While bear markets may weed out bad actors, they also force existing players to rethink their business strategies to offset resultant losses. For example, Bybit has announced mass layoffs for the second time in 2022.
Ben Zhou, co-founder and CEO of Bybit, announced a reorganization plan amid the prolonged bear market — one that involves a steep reduction in the company’s workforce. The “planned downsizing” will affect employees across the board:
“We are all saddened by the fact this reorganisation will impact many of our dear Bybuddies and some of our oldest friends.”
Independent reporter Colin Wu reported that the layoff ratio was 30% and that affected employees would receive three months’ worth of salary. Wu previously reported in June that Bybit silently let employees go in the first round of layoffs, citing unsustainable growth. Bybit’s employee headcount had grown from a few hundred to over 2,000 in two years.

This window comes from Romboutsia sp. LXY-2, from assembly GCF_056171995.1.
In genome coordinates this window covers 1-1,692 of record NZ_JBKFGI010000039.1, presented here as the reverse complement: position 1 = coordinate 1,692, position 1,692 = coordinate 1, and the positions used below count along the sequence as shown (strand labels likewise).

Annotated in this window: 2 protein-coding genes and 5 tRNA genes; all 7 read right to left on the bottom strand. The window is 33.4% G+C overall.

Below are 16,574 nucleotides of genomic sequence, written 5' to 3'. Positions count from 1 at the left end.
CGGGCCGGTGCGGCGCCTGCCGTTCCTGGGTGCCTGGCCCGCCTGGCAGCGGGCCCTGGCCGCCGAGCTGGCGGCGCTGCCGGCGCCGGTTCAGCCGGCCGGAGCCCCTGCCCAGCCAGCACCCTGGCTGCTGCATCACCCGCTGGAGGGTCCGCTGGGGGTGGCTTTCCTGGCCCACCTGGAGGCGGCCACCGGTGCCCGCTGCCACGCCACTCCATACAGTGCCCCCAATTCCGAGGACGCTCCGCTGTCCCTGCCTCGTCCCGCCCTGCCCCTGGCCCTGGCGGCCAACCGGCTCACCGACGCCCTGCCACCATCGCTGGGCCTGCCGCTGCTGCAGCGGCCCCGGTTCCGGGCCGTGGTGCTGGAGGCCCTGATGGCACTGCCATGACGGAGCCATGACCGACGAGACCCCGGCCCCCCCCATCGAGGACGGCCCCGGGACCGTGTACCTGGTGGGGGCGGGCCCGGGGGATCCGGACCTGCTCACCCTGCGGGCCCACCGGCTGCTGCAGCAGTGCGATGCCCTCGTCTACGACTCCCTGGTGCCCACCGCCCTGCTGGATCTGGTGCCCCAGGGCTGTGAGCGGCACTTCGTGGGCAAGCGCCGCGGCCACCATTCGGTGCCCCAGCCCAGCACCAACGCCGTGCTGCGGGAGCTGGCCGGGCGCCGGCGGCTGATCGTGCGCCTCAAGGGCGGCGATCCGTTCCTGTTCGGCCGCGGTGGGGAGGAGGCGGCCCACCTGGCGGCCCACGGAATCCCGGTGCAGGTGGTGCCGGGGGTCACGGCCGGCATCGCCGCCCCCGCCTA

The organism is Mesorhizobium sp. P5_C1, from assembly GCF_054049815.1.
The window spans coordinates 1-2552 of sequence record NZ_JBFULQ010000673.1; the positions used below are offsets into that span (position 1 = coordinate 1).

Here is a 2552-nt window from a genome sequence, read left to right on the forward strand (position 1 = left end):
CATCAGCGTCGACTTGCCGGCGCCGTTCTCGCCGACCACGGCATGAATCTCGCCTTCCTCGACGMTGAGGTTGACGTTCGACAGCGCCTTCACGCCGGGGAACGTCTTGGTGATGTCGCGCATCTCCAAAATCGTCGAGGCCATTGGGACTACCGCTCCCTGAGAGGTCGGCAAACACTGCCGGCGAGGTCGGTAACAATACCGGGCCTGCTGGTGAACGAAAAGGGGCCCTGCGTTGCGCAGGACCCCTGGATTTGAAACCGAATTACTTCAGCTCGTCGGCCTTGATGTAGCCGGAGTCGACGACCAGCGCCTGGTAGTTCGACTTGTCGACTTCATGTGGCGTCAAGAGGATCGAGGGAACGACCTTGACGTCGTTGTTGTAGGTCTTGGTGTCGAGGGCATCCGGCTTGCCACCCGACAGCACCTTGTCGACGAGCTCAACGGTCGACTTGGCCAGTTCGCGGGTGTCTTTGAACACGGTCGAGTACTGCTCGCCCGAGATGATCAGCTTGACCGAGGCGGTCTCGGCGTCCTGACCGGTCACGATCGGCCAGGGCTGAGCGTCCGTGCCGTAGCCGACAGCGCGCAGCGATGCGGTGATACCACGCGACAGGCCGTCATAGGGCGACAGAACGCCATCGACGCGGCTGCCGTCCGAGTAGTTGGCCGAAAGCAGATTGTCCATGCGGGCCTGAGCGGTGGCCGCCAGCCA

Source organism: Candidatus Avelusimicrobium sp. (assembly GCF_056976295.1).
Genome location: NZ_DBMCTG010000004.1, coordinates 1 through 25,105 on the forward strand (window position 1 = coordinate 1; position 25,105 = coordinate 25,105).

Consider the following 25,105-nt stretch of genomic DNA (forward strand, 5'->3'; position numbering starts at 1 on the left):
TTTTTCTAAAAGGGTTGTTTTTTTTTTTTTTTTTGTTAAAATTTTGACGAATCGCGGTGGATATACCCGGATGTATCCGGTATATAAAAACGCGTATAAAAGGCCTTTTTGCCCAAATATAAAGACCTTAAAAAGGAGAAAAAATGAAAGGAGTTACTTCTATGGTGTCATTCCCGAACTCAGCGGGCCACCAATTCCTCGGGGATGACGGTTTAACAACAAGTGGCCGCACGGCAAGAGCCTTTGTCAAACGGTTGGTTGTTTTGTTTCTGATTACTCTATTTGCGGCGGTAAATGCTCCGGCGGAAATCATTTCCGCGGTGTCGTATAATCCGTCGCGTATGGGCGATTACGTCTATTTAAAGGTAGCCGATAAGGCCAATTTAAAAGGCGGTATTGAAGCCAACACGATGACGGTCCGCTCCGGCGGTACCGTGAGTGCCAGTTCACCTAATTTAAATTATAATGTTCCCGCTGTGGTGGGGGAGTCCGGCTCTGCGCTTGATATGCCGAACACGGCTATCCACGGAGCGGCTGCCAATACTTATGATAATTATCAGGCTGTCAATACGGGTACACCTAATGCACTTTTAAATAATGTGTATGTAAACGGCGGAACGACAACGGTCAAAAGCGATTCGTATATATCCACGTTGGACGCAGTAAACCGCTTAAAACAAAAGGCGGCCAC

1) Difficult decision made today, but tough times demand tough decisions. I have just announced plans to reduce our workforce as part of an ongoing re-organisation of the business as we move to refocus our efforts for the deepening bear market.— Ben Zhou (@benbybit) December 4, 2022
While announcing the incoming downsizing, Zhou shared his intent to make the offboarding process as smooth as possible. Explaining the decision, he said:
“It's important to ensure Bybit has the right structure and resources in place to navigate the market slowdown and is nimble enough to seize the many opportunities ahead.”
On Nov. 24, Bybit launched a $100 million support fund to provide liquidity to institutional traders following the collapse of FTX.
The fund was made available to eligible market makers and high-frequency trading institutions and distributed at a 0% interest rate.
The maximum amount distributed per applicant was $10 million, under the condition that the funds would be used for spot and Tether (USDT) perpetual trading on Bybit.